President Joe Biden’s assumption of office may have revived a plan by Congressional Democrats to push through a spending boost for the International Monetary Fund (IMF) that critics argue would ultimately provide China with billions of dollars.
IMF Managing Director Kristalina Georgieva called in March 2020 for the U.S. and other major economies to contribute to a significant increase in the international financial institution’s reserve assets known as special drawing rights (SDRs), Reuters reported.
SDRs were created as a supplementary international reserve asset and can be used by member states to provide liquidity and supplement currency reserves. The value of SDRs is based on five currencies — the U.S. dollar, the euro, the British pound, the Chinese renminbi and the Japanese yen.
The IMF noted in a statement last year that roughly $281 billion have been allocated to member states. The financial institution has argued that even more funding is needed to address global economic uncertainty fueled by the coronavirus pandemic, according to Reuters.
— IMF (@IMFNews) March 4, 2020
But the Trump administration blocked a proposed $500 billion issuance last year, Bloomberg reported. Then-Treasury Secretary Steven Mnuchin said the administration opposed the plan to fund SDRs as the reserve assets are allocated to countries in proportion to their voting share in the IMF.
The number of votes allocated to an IMF member state is based on how much money they send to the institution. The U.S. is by far the most influential member state as it funds 17.4% of the IMF’s budget and in turns receives 16.5% of the vote, according to IMF data.
Japan and China each fund roughly 6% of the IMF’s budget and in turn receive 6% of the vote. Other advanced economies including Germany, France and the U.K. also have higher rates of representation in the IMF.
The Trump administration’s assessment appears to have been correct as 70% of the increase in SDRs would go to the 20 most advanced economies in the world while just 3% would go to the poorest developing countries, according to Bloomberg. Georgieva previously said the IMF is considering an alternative SDR distribution process but such reforms have yet to materialize.
SDRs were also created to meet a “long-term global need” in reserve assets according to the IMF, and were never intended for countries to address short-term economic emergencies like the coronavirus pandemic. The countries that would receive the largest share of new SDRs are already advanced economies that have more resources to deal with the pandemic than poorer countries.
Under a proposal introduced by Congressional Democrats last year, more than $170 billion in exchangeable SDRs would go to China. But the communist regime — according to publicly available data — has largely overcome the pandemic and was the only major country with positive economic growth in 2020.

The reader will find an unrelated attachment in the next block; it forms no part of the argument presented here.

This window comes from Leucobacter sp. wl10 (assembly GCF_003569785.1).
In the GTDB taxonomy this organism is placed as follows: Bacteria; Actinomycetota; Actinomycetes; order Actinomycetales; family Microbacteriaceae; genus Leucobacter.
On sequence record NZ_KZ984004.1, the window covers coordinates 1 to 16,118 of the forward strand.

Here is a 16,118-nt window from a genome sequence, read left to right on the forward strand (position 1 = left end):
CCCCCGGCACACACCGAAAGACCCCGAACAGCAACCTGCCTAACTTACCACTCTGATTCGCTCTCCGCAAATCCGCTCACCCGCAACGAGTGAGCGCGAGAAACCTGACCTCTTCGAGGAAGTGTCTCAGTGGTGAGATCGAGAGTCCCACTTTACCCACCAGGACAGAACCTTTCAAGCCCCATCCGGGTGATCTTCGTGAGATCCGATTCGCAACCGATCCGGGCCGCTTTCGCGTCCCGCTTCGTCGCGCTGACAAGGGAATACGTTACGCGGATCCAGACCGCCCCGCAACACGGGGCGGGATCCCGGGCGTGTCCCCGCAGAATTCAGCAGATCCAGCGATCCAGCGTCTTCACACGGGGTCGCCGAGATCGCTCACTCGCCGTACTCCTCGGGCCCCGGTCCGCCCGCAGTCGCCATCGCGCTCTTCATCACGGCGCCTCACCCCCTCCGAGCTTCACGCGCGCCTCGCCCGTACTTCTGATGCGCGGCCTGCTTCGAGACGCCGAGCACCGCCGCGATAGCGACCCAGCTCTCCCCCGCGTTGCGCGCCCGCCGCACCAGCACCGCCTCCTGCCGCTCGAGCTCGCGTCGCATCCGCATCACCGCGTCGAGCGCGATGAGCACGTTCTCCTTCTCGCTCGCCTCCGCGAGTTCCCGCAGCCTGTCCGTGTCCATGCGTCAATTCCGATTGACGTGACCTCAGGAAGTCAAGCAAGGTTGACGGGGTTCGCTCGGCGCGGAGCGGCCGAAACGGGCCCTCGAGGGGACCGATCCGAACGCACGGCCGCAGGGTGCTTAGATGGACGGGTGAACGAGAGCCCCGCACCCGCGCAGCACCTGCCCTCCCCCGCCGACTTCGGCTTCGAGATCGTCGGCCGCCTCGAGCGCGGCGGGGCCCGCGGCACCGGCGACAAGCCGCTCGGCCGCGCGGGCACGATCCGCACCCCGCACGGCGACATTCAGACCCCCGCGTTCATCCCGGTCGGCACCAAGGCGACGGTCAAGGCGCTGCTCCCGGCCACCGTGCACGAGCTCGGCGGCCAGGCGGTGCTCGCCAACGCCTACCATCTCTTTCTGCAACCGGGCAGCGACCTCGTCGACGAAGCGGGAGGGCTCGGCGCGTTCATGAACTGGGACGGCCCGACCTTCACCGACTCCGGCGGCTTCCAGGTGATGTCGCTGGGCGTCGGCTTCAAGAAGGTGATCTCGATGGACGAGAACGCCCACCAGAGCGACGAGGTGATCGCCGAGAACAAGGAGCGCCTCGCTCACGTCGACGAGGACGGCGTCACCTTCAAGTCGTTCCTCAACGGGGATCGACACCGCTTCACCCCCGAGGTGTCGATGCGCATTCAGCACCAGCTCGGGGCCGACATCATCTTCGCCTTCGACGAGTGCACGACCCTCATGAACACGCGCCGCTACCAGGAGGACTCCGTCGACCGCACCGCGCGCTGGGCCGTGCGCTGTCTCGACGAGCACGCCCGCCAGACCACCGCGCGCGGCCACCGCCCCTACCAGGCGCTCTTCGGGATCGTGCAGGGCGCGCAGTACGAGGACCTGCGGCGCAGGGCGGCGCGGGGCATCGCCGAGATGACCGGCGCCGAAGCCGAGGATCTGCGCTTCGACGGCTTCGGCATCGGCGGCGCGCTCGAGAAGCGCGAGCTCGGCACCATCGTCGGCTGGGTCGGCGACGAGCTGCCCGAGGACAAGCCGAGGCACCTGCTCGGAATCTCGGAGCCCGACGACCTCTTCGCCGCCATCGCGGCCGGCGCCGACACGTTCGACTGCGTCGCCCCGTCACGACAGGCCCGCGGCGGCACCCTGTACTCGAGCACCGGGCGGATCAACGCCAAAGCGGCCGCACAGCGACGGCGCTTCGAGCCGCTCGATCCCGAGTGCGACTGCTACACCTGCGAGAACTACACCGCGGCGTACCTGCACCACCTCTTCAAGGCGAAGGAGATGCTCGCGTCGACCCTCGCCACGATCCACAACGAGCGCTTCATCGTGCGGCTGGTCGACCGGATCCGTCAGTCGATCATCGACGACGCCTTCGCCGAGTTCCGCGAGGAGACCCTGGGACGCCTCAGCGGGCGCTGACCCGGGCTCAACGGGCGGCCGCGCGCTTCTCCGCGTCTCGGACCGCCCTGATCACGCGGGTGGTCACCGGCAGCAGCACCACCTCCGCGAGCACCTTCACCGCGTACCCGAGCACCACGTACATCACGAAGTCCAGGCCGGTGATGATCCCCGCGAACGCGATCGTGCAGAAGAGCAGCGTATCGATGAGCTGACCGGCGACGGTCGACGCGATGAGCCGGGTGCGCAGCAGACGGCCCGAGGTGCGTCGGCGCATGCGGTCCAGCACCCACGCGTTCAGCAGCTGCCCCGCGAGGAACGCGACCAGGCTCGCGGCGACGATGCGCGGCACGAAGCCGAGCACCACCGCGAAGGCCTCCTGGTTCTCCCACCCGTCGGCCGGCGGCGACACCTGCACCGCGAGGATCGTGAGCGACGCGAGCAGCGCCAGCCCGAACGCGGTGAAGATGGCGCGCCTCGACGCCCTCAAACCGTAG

Republican Arkansas Rep. French Hill argued in a recent Wall Street Journal editorial that indirectly filling Beijing’s coffers through an SDR funding bill “is the last thing” Democrats should endorse.
China has been criticized for flouting international credit standards and exploiting developing nations with unsustainable debt traps. The country has also faced global condemnation for its human rights violations against Uighur Muslims in Xinjiang and pro-democracy protesters in Hong Kong.
Another potential problem with SDRs is that smaller economies that receive SDRs could use that funding to borrow even more money from Chinese banks and private creditors. Much of the developing world already faces a looming debt crisis due to coronavirus and a recent wave of risky borrowing, according to The New York Times. (RELATED: China Opens Up A New Front In Its Economic War Against The US)
Hill noted in The Wall Street Journal that Chinese banks have been one of the largest beneficiaries of global debt, and allocating SDRs could make the restructuring or forgiveness of Chinese government loans less likely.
But Democrats in Congress continue to push for legislation that would allow the IMF to issue at least $2 trillion in SDRs to member countries.
The Democratic-controlled House of Representatives passed legislation in July 2020 as part of the annual defense appropriations bill that would authorize the federal government to allocate around $2.8 trillion at the current exchange rate for SDRs.
But the Republican-controlled Senate did not back the allocation and any future discussion on SDRs was tabled.
“There are many in the Democratic fold writ large who have argued the case for an SDR allocation,” former Treasury Department official Mark Sobel told Bloomberg.
Leaders of the Congressional Progressive Caucus, the Congressional Black Caucus, the Congressional Hispanic Caucus and the Congressional Asian Pacific American Caucus sent a letter to House Speaker Nancy Pelosi in November 2020 urging House Democrats to back a funding measure for SDRs in any future coronavirus relief bill. (RELATED: Nancy Pelosi Crippled The House GOP Using Nothing But A Rule Change)
“SDRs, the IMF’s internal currency, would be distributed for free to low-income countries, which would then be available to be exchanged for hard currency such as U.S. dollars,” Democrats said in a statement. “This would help many countries avoid balance-of-payments crises, debt crises, and critical shortages of imports, such as food, medicine and medical equipment.”
Biden has not publicly commented on whether his administration will back the SDR proposal but some of his top allies including former Treasury Secretary Larry Summers have advocated for the move, according to Reuters.
Second, if ever there was a moment for an expansion of the international money known as Special Drawing Rights, it is now.
— Lawrence H. Summers (@LHSummers) April 15, 2020
Democrats may now have a stronger chance of passing an SDR funding bill as they hold majorities in both chambers of Congress.